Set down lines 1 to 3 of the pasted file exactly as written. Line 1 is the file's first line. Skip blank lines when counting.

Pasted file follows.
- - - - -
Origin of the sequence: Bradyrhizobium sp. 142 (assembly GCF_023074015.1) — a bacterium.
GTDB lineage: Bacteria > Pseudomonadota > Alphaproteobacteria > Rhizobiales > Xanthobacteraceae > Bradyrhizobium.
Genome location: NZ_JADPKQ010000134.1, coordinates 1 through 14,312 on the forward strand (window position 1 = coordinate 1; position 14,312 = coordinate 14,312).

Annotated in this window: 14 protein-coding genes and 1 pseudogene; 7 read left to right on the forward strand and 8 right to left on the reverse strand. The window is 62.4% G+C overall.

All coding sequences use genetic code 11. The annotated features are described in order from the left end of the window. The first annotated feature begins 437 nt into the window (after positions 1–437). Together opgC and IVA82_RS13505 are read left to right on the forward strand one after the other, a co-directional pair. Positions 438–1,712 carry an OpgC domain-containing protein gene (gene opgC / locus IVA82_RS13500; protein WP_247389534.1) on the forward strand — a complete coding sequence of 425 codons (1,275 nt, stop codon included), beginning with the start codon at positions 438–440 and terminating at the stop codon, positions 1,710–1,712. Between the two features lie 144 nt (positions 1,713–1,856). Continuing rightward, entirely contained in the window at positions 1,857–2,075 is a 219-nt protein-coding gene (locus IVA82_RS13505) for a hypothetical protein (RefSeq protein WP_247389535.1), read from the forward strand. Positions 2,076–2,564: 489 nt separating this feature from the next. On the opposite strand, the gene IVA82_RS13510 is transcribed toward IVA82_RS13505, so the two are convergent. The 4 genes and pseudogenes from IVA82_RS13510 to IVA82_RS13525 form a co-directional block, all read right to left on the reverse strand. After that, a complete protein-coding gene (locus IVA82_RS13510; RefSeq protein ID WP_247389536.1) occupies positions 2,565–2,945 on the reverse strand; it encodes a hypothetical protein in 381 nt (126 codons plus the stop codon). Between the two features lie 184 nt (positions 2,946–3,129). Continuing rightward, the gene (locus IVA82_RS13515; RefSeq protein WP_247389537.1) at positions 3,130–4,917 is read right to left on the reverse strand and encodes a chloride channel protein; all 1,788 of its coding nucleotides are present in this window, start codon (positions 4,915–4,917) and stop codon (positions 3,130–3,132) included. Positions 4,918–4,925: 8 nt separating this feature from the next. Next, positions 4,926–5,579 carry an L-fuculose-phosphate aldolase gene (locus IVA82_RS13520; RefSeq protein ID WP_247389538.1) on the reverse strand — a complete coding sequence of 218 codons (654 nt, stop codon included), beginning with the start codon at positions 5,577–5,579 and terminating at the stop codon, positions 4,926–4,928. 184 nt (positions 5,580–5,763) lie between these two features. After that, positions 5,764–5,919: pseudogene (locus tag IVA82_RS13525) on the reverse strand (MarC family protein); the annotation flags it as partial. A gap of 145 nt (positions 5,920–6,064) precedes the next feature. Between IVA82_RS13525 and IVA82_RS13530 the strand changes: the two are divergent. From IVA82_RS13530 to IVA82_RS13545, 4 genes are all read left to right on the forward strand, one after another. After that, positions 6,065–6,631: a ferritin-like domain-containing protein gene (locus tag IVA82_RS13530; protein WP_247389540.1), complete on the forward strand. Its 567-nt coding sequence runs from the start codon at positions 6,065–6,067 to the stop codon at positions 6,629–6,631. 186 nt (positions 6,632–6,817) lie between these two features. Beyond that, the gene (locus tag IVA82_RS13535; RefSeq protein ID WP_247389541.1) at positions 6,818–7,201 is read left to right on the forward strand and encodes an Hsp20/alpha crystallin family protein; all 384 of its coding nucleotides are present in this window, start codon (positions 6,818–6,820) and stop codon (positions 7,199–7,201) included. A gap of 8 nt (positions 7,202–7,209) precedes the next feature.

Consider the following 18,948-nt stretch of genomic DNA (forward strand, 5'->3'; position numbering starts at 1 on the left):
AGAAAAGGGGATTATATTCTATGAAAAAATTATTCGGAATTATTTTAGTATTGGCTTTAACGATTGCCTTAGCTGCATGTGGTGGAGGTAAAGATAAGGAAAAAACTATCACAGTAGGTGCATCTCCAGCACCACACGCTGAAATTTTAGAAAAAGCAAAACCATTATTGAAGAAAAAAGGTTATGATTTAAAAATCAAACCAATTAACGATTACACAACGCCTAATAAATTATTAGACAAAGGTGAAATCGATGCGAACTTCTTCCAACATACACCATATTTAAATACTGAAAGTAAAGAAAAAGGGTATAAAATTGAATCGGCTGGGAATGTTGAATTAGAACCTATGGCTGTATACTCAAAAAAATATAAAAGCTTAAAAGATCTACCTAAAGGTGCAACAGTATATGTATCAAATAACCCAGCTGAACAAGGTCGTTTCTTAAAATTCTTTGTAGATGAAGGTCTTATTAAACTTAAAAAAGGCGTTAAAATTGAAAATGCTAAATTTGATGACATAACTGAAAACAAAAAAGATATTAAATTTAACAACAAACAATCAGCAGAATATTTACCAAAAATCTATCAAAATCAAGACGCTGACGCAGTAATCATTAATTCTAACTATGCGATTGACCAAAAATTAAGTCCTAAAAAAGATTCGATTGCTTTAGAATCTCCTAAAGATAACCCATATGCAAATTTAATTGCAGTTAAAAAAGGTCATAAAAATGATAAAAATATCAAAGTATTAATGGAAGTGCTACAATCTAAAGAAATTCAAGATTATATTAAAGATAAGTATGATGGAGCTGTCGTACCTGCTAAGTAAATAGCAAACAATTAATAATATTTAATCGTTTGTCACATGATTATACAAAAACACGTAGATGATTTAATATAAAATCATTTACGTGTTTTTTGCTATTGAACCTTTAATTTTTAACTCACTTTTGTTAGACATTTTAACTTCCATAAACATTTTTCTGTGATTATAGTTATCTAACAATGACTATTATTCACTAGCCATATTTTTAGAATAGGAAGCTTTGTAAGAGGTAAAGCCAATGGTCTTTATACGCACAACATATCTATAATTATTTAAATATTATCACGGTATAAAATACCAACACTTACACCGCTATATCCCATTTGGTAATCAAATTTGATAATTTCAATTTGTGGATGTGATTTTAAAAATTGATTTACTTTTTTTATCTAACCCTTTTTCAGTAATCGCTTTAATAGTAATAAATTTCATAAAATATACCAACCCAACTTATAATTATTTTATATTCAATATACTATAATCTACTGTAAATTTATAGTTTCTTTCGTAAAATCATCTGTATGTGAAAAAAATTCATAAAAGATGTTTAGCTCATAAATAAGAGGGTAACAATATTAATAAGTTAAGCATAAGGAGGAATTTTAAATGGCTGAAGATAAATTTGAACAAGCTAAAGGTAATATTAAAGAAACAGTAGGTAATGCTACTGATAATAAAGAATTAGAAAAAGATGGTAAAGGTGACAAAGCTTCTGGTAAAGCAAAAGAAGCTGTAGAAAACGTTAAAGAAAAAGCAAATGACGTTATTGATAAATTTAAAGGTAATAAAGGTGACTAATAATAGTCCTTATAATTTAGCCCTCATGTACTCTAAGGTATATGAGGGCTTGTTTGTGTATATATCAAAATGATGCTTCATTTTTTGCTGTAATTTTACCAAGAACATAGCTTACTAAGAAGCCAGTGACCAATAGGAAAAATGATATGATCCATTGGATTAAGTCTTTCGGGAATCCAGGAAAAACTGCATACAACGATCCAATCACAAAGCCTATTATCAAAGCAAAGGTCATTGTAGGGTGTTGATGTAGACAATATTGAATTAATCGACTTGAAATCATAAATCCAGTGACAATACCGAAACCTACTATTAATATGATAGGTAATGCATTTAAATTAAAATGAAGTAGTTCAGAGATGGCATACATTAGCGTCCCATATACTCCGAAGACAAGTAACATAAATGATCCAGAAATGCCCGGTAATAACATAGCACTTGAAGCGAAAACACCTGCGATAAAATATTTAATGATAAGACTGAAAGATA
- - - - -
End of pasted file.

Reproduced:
Origin of the sequence: Bradyrhizobium sp. 142 (assembly GCF_023074015.1) — a bacterium.
GTDB lineage: Bacteria > Pseudomonadota > Alphaproteobacteria > Rhizobiales > Xanthobacteraceae > Bradyrhizobium.
Genome location: NZ_JADPKQ010000134.1, coordinates 1 through 14,312 on the forward strand (window position 1 = coordinate 1; position 14,312 = coordinate 14,312).